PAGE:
Remove the crust from the bread. Cut the bread into pieces to fit your baking dish. Place the bread in a medium bowl. Over the eggs, add enough milk to equal 6 cups. Whisk the egg mixture in another bowl with the salt, pepper, and a pinch of nutmeg. In a small pan over medium heat, melt 2 tbsp of the butter and sauté the onion until it is soft and golden. Remove the pan from the heat, and stir in the parsley, summer savory, orange zest and apricot. Let the apricot mixture cool, and stir it into the egg mixture. Pour the egg mixture over the bread, combine gently, and let the bread mixture stand, refrigerated, for 60 minutes. Butter the baking dish with the remaining 2 tablespoons of butter. Layer the bread in the dish, making sure that the apricot and onion get tucked between the layers of bread. Refrigerate overnight or at least 2 hours to let the bread absorb the custard. Preheat the oven to 325F. Cover the baking dish with foil. Place the baking dish in a larger one, and add enough boiling water to reach halfway up the smaller baking dish. Bake the pudding for 45 minutes. Remove the foil, and bake another 15 minutes to crisp the top of the pudding a bit. When the pudding is done, it will pull away from the sides of the baking dish and puff up in the middle.

(My Favorite Herb, Laurel Keser, Callawind Pub, 1999; ISBN: 1-896511-12-0)

Quinoa Barley Salad

1 ½ cup water, stock, or vegetable juice
¼ cup bulgur
1 ½ cups water, stock or vegetable juice
1/3 cup barley
1/3 cup quinoa
2/3 cup water, stock, or vegetable juice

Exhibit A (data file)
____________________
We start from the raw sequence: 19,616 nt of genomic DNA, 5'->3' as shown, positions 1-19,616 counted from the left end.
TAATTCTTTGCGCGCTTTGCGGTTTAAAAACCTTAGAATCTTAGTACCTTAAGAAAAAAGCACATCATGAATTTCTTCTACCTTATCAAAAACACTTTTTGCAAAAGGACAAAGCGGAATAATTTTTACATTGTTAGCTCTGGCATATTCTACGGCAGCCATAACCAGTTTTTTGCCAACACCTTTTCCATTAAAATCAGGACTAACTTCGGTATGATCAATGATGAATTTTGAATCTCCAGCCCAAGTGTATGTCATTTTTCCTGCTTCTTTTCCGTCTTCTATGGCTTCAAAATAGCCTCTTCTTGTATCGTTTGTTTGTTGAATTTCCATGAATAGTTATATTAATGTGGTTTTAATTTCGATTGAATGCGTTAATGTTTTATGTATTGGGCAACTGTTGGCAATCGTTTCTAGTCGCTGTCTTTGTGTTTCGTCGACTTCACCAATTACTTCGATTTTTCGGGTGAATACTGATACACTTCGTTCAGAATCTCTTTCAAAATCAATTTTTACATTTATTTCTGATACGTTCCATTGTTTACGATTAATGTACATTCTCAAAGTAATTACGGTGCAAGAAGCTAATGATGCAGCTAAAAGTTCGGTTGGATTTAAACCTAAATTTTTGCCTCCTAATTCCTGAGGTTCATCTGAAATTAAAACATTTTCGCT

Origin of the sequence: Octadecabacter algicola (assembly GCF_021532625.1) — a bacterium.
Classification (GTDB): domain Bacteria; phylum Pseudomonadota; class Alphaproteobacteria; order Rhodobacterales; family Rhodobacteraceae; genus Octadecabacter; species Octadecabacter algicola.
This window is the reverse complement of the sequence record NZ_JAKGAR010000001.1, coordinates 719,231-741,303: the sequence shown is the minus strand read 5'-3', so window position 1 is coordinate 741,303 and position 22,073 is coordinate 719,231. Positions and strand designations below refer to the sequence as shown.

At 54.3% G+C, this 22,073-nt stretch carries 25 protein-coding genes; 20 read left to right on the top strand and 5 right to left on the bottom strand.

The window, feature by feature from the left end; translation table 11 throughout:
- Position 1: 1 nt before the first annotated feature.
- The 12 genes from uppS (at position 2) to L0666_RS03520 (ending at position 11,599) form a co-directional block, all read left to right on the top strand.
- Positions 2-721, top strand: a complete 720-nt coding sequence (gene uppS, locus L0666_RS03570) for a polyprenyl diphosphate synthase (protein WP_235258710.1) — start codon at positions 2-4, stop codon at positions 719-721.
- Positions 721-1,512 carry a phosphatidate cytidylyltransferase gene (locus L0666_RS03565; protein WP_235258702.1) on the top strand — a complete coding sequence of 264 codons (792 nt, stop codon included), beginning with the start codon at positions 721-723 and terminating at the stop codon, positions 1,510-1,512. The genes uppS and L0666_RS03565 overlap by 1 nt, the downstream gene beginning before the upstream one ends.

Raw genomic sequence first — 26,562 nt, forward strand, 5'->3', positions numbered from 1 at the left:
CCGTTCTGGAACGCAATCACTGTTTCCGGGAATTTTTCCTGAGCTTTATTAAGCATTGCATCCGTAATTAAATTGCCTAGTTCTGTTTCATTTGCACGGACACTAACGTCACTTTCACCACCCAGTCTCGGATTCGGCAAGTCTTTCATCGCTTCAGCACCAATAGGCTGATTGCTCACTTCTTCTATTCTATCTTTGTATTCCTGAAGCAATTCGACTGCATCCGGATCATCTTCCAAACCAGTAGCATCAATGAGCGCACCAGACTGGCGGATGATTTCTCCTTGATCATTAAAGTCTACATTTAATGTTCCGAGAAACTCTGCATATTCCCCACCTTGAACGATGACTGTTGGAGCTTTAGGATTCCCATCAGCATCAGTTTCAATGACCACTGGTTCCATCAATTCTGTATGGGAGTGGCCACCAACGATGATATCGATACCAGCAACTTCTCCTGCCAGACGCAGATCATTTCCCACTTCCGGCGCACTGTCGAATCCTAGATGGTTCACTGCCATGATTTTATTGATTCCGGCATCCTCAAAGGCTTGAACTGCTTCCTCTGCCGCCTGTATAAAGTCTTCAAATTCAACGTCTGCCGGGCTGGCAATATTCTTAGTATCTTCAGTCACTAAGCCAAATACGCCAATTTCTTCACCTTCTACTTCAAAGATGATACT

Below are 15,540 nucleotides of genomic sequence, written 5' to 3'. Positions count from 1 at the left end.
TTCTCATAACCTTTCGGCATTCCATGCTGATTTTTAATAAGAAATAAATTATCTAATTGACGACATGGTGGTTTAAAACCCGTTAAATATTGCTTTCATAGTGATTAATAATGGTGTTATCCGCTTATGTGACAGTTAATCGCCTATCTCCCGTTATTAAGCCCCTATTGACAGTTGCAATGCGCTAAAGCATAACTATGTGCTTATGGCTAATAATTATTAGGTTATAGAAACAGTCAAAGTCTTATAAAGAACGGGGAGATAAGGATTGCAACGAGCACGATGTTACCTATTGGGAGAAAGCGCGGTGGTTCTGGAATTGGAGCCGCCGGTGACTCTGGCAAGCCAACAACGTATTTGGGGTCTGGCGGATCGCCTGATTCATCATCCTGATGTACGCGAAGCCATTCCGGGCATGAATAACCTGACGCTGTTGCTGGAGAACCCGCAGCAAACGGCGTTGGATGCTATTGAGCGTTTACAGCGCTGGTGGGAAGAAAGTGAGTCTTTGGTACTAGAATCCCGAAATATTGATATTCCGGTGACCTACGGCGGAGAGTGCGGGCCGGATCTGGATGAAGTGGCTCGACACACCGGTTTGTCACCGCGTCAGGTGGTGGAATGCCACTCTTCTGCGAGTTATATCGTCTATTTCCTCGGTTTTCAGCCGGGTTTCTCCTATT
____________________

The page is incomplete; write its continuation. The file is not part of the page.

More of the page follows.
Dressing:
1 small red onion, diced
1 Tbsp finely snipped chives
1 Tbsp thyme leaves
1 cup olive oil
½ cup dried cherries
½ cup sherry vinegar
¼ cup savory leaves
salt and pepper

To prepare the bulgur, bring the water to a boil, and add the bulgur. Let stand until all the water is absorbed, about 20-30 minutes. To prepare the barley, bring the water to a boil, and add the barley. Cook the barley until tender about 15 minutes. To prepare the quinoa, rinse it under cold, running water, and drain. Combine the quinoa and water in a medium saucepan, and bring to a boil. Reduce the heat to medium-low. Cook until the liquid is absorbed and the quinoa is transparent, about 8 minutes. To prepare the dressing, combine the onion, chives, thyme, oil, cherries, vinegar, savory and a little salt and pepper. Combine the bulgur, barley, and quinoa, and toss with the dressing.

(My Favorite Herb, Laurel Keser, Callawind Pub, 1999; ISBN: 1-896511-12-0)

~The Good Herb by Judith Benn Hurley, William Morrow and Company, Inc. 1995
~Culpeper’s Color Herbal by Nicholas Culpeper, M.D., Sterling Publishing Co., Inc
~My Favorite Herb, Laurel Keser, Callawind Pub, 1999; ISBN: 1-896511-120

~The  Encyclopedia of Herbs, Spices & Flavorings by Elisabeth Lambert Ortiz, Dorling Kindersley 1992

About Airmeith Naturals

Anna has over 25 years of experience working with herbs. She trained as a chef specializing in classical French cuisine. Anna has extensive knowledge of herbs used in cooking, as well as having researched the historic use of culinary herbs & spices. She is a Certified Community Herbalist who has completed multiple apprenticeships and classes with renowned Herbalists along with her own studies. Her concentration is in Western European Herbal Practices. She has attended college for Environmental Science as well as earning her certificate in Massage Therapy and is licensed in the state of Massachusetts. In addition, Anna is a Certified Reiki Master Teacher. Anna lives in Western Massachusetts with her family and has over an acre of gardens to play in. Anna is the herbalist at Airmeith Naturals in Holyoke Massachusetts
This entry was posted in Cooking, Gardening, herbalism, Herbs, Home & Garden, Materia medica, Natural Health, western Mass and tagged , , , , , , . Bookmark the permalink.